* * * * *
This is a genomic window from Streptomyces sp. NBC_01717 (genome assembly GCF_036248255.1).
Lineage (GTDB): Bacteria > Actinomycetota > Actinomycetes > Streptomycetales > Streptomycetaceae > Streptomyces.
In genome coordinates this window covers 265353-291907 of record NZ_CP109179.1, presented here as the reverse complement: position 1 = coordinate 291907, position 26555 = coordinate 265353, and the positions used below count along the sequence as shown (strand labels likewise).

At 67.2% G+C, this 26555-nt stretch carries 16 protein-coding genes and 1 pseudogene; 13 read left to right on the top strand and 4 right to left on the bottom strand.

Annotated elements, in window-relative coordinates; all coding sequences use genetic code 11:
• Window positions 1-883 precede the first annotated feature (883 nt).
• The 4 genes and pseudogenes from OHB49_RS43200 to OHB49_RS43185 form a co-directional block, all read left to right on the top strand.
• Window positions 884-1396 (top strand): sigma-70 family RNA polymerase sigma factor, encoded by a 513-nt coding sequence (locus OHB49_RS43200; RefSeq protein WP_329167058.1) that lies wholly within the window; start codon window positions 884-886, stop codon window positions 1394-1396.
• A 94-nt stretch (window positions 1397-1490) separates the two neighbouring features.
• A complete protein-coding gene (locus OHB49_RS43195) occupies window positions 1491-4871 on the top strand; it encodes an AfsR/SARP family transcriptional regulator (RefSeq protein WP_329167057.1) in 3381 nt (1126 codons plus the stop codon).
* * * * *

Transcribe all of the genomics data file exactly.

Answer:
This is a genomic window from Streptomyces sp. NBC_01717 (genome assembly GCF_036248255.1).
Lineage (GTDB): Bacteria > Actinomycetota > Actinomycetes > Streptomycetales > Streptomycetaceae > Streptomyces.
In genome coordinates this window covers 265353-291907 of record NZ_CP109179.1, presented here as the reverse complement: position 1 = coordinate 291907, position 26555 = coordinate 265353, and the positions used below count along the sequence as shown (strand labels likewise).

At 67.2% G+C, this 26555-nt stretch carries 16 protein-coding genes and 1 pseudogene; 13 read left to right on the top strand and 4 right to left on the bottom strand.

Annotated elements, in window-relative coordinates; all coding sequences use genetic code 11:
• Window positions 1-883 precede the first annotated feature (883 nt).
• The 4 genes and pseudogenes from OHB49_RS43200 to OHB49_RS43185 form a co-directional block, all read left to right on the top strand.
• Window positions 884-1396 (top strand): sigma-70 family RNA polymerase sigma factor, encoded by a 513-nt coding sequence (locus OHB49_RS43200; RefSeq protein WP_329167058.1) that lies wholly within the window; start codon window positions 884-886, stop codon window positions 1394-1396.
• A 94-nt stretch (window positions 1397-1490) separates the two neighbouring features.
• A complete protein-coding gene (locus OHB49_RS43195) occupies window positions 1491-4871 on the top strand; it encodes an AfsR/SARP family transcriptional regulator (RefSeq protein WP_329167057.1) in 3381 nt (1126 codons plus the stop codon).